A is wrong because ‘To consciously disregard the risk’, you have to be aware of the risk. Devin has no awareness that he owns a killer chihuahua’ in this example. Killer is described as “gentle and shy”.

B is wrong because “Should have known” is the standard for negligence. Devin is being charged with reckless murder. Now, someone who has a dog that has shown the propensity to bite or has bitten people in the past very well may be guilty of negligence for putting their dog in situations where the dog has an opportunity to behave as it has in the past; but here, Devin is clueless that Killer is an actual killer…

C is wrong because there is no such thing as strict liability homicide. There is, however, strict liability when is comes to a dog owner’s responsibility for when his dog bites someone or someone’s property, like another dog, but that is in CIVIL court, not criminal court. You cannot get jail time for that, but it I usually expensive…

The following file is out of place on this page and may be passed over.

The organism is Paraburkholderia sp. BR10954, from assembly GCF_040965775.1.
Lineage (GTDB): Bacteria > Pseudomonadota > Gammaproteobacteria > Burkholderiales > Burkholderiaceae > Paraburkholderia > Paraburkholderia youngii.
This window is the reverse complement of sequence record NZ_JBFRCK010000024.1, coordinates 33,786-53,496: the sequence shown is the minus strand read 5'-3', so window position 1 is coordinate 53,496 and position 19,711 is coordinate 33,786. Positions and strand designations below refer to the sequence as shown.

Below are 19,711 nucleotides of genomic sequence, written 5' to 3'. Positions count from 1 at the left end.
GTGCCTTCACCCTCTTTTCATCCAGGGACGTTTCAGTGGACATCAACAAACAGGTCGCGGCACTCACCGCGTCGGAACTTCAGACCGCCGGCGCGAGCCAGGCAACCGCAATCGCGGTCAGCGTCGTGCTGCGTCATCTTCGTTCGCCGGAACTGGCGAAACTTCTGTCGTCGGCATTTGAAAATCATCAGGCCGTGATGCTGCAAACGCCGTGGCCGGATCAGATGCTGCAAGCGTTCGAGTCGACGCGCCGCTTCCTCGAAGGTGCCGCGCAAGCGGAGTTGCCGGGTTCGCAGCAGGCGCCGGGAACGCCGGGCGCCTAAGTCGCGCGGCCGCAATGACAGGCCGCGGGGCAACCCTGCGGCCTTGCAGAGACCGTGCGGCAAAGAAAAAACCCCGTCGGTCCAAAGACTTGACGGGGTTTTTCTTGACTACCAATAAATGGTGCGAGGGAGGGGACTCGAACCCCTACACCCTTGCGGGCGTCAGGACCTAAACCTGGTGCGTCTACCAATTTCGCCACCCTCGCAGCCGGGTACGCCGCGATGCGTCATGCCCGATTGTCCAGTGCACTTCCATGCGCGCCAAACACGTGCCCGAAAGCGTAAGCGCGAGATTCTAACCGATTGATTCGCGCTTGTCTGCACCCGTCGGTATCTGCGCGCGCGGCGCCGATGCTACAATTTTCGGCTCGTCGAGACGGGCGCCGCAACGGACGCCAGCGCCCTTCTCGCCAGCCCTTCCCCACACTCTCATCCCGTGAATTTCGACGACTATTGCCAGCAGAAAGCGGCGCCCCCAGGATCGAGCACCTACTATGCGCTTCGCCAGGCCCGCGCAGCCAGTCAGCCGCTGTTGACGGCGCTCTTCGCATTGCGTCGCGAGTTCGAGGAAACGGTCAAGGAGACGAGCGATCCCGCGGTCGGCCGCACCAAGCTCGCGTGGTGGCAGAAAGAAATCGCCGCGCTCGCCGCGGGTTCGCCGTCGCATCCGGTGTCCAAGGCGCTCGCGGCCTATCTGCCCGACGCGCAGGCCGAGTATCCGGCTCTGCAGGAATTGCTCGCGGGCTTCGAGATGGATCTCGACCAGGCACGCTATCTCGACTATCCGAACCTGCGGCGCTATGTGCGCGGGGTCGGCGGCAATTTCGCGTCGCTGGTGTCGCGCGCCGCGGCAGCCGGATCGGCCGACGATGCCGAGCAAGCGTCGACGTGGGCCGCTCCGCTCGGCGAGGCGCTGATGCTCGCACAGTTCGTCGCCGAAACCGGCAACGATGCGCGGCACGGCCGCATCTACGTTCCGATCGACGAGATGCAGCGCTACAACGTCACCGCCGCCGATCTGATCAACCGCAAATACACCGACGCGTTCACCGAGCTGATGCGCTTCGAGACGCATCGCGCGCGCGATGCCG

D is correct because of the word “if”. Had Devin known his chihuahua was a bloodthirsty monster, he would be liable for reckless murder. Here, Devin was (as aforementioned) totally clueless, therefore he is not guilty for reckless murder.

Listen, when your dog attacks, its scary. Its scary for the victim and its scary for you. But facing facts and stepping up is not only responsible, but it can engender good faith. Don’t give away the baby with the bathwater though- there’s a lot of factors that contribute to a dog biting. Where were Vern’s parents? What was Vern doing to Killer? Was he pulling his tail? Was Killer off leash in a dog park or a children’s playground? Circumstances matter, and a good attorney can help you wade through the nitty gritty to get to a solution that is fair to all involved. While this example was an extreme, we hope it helps illustrate the seriousness – but not total bleakness – of a dog bite and its aftermath.